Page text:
How Economic Modeling Helped Illustrate the Impact of Cherryville’s Bond Referendum

Generating public support for bond referenda is critical when local governments are seeking to fund infrastructure improvements. Recently, the City of Cherryville needed to illustrate the benefits of such investments ahead of the November 2020 election where the ballot would feature three bond issues totaling $8.7 million. The proposed projects included replacing severely corroded, 100-year old water mains, updating the failing sewer system and repairing and replacing dilapidated downtown streets and sidewalks. In their current state, the water mains often deliver muddy water throughout the city and are not adequate for fire protection systems in the downtown area. The sewer system is prone to backups and blockages, which has caused water damage for property owners. There is also concern that the condition of some of the downtown streets and sidewalks could keep businesses and visitors away from the area.

Data Provides a Look into the Future

City officials wanted to understand the economic impact of the bond referendum if the projects were implemented and sought Centralina’s assistance in analyzing relevant data. Mike Manis, Centralina Community Economic Development Director, examined economic and workforce trends using JobsEQ, a software program that provides employment, wage and demographic data at the zip code level. He also used the Emsi economic modeling tool to estimate the returns on both the city’s investment in the bond projects and an additional $9.5 million private investment in renovations and development in the business district.

Despite being located within a single zip code, Cherryville’s small size presented some challenges for the software programs. Mr. Manis was able to extract data from other sources, however, to produce a detailed analysis of the economic impact the bond projects would have on the city. He then provided officials with a two-part report of his findings. The first part was a full economic assessment comparing the city’s demographics to regional and state benchmarks. The second part was a three-year jobs and economic impact scenario that estimated changes in jobs, wages and sales or output resulting from the projects, either directly or indirectly. Some of the most notable projections in the report were:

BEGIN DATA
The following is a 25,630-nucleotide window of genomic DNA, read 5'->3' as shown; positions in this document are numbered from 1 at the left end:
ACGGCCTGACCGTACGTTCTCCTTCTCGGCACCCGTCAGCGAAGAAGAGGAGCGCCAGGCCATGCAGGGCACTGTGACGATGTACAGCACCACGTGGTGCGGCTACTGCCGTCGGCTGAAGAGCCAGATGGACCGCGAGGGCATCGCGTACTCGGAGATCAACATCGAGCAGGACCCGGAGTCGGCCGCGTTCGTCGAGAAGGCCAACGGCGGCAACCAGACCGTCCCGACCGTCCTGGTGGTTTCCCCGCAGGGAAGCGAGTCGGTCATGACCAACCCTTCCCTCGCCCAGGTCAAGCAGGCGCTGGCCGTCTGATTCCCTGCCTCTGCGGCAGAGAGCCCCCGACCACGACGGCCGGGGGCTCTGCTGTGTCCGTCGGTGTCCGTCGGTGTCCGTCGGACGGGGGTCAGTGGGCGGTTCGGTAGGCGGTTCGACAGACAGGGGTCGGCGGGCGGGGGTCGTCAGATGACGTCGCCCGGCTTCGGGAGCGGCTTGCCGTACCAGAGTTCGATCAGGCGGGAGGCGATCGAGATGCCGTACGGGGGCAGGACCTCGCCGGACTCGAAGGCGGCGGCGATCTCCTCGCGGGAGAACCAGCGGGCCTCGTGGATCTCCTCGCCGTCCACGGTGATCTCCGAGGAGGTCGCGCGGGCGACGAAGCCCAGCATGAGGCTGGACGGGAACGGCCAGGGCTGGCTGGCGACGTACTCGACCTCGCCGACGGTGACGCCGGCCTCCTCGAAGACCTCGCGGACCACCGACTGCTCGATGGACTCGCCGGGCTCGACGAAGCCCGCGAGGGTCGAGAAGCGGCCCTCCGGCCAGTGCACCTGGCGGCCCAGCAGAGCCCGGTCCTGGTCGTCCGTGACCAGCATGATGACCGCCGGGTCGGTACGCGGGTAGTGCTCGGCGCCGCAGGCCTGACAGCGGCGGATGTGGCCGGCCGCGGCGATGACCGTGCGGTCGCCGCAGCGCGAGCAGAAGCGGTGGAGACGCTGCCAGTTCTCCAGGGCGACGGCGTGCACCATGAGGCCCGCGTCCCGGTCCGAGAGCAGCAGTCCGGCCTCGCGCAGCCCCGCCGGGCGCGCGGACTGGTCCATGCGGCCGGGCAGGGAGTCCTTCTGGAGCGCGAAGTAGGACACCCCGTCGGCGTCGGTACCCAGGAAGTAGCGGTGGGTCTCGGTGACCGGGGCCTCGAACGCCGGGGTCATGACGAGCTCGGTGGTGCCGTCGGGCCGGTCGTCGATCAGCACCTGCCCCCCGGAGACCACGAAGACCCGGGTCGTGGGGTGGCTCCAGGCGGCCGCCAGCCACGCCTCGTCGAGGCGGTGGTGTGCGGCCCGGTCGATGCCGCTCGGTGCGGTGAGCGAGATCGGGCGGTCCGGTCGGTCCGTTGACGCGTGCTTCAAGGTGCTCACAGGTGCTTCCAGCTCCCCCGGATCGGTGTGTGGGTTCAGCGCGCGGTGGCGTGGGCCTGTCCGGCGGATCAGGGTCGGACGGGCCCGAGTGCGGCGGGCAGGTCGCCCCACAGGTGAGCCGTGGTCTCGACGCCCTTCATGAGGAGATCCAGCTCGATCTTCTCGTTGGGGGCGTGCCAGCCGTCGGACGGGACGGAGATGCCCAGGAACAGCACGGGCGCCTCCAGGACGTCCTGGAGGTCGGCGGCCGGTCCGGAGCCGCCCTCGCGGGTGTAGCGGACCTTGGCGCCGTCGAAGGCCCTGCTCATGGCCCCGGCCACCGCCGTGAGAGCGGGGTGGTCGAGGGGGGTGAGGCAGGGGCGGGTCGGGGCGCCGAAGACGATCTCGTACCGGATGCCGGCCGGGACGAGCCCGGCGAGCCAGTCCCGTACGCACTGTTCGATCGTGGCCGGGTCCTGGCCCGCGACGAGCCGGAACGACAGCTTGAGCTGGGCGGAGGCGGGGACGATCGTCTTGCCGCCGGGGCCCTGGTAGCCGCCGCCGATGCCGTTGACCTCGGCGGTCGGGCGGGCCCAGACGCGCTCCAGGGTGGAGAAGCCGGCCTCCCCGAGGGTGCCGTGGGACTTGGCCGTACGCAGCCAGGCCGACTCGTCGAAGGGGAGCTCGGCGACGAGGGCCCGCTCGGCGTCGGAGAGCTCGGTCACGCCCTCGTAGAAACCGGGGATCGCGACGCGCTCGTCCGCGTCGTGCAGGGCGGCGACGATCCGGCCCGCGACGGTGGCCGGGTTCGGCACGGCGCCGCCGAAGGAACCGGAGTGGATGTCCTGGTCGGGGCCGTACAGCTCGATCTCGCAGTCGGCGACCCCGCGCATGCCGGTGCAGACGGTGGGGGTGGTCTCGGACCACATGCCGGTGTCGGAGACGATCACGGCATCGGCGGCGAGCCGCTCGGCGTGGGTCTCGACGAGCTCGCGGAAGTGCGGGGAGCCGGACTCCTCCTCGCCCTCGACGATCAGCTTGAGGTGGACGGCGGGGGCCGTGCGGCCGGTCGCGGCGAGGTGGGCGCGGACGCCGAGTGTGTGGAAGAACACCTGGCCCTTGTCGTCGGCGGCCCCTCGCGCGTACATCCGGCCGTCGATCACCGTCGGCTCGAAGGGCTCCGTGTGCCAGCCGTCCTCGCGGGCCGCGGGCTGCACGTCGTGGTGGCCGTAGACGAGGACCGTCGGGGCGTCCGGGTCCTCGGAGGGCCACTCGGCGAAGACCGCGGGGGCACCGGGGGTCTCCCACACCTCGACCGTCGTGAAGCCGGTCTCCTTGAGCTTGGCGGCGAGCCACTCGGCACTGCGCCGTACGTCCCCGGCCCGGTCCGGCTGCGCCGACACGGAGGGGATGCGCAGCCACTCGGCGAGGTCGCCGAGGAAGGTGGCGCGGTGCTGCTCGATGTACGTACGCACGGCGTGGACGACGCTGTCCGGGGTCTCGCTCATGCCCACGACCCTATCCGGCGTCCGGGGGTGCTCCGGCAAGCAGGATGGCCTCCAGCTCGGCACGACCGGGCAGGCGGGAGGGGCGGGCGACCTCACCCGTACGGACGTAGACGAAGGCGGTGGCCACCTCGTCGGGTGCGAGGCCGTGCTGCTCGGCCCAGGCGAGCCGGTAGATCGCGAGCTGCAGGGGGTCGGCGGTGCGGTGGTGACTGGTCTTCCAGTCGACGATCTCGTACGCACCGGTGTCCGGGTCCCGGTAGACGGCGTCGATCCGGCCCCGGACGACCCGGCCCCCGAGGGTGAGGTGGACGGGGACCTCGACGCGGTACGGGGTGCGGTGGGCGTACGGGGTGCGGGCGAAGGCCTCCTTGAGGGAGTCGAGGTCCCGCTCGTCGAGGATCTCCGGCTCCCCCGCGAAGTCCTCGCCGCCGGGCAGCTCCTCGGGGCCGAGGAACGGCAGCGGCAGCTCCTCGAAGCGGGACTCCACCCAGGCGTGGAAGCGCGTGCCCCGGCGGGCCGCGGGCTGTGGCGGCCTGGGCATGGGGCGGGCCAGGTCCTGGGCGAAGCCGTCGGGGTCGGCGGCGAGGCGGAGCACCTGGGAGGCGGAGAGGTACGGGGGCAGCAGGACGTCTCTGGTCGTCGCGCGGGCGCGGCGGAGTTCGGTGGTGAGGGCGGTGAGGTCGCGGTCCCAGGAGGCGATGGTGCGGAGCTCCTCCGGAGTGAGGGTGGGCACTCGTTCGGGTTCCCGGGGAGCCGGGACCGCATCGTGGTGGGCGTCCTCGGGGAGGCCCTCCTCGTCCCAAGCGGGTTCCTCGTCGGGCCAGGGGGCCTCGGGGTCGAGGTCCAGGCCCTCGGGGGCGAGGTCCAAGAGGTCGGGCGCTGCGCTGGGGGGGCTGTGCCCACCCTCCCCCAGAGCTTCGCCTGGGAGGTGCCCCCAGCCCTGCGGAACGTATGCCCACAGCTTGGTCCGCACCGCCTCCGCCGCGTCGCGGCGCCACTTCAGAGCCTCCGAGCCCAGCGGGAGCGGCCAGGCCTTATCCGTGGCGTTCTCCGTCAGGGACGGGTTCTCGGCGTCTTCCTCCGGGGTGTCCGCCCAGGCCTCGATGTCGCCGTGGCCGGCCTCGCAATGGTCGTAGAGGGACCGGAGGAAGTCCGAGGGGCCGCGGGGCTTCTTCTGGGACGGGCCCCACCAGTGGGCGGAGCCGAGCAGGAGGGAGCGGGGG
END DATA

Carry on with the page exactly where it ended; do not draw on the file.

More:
• The creation of 126 new jobs
  • A gain of $18 million of direct sales, service and payroll and $7.2 million of economic impact from indirect and induced new funds, totaling $25.2 million over three years
  • A net increase of $180,000 in annual tax revenue at the end of those initial three years

These numbers indicated the projects would have a substantial impact on the city. “Cherryville will economically benefit from the bond projects,” noted Mayor H.L. Beam. The city shared the results of the analysis in a press release issued in advance of the election. Public support for the referendum was evident on November 3rd when voters approved all three bonds.

Estimating the Value of Public Investments

In the case of Cherryville, data and modeling allowed the city to forecast the potential economic benefit of initiatives designed to upgrade aging infrastructure, revitalize its downtown and improve overall quality of life. This information from this forecast helped voters understand the positive impact that the bonds could have, like the creation of new jobs, resulting in increased public support for this initiative and in turn, approved bonds. Once the bond projects are completed, citizens will experience increased performance and efficiency in the water and sewer systems while enjoying new sidewalks, pavers and other beautification elements added to the downtown area.

Interested in learning how economic data could help your local government visualize the value and impacts of improvement projects you are considering? Contact Mike Manis at for more information.

Written by: Kelly Weston